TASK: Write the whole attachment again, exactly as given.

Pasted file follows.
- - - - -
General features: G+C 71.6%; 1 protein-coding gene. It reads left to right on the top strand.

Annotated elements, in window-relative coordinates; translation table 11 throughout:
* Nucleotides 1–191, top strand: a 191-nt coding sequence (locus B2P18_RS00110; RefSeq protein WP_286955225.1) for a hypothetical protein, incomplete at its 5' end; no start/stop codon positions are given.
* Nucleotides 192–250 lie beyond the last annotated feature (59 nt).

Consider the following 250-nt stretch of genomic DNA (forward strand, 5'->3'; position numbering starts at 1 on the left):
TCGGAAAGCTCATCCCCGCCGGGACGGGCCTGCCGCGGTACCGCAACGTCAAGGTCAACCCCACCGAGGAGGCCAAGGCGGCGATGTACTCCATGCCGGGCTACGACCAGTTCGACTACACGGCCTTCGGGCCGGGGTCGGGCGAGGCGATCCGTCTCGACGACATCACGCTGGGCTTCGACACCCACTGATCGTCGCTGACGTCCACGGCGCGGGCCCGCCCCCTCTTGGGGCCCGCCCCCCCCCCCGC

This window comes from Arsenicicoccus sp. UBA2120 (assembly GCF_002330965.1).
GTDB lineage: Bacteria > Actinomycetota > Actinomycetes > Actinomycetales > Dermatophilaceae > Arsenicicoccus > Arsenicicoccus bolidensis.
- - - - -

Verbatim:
General features: G+C 71.6%; 1 protein-coding gene. It reads left to right on the top strand.

Annotated elements, in window-relative coordinates; translation table 11 throughout:
* Nucleotides 1–191, top strand: a 191-nt coding sequence (locus B2P18_RS00110; RefSeq protein WP_286955225.1) for a hypothetical protein, incomplete at its 5' end; no start/stop codon positions are given.
* Nucleotides 192–250 lie beyond the last annotated feature (59 nt).

Consider the following 250-nt stretch of genomic DNA (forward strand, 5'->3'; position numbering starts at 1 on the left):
TCGGAAAGCTCATCCCCGCCGGGACGGGCCTGCCGCGGTACCGCAACGTCAAGGTCAACCCCACCGAGGAGGCCAAGGCGGCGATGTACTCCATGCCGGGCTACGACCAGTTCGACTACACGGCCTTCGGGCCGGGGTCGGGCGAGGCGATCCGTCTCGACGACATCACGCTGGGCTTCGACACCCACTGATCGTCGCTGACGTCCACGGCGCGGGCCCGCCCCCTCTTGGGGCCCGCCCCCCCCCCCGC

This window comes from Arsenicicoccus sp. UBA2120 (assembly GCF_002330965.1).
GTDB lineage: Bacteria > Actinomycetota > Actinomycetes > Actinomycetales > Dermatophilaceae > Arsenicicoccus > Arsenicicoccus bolidensis.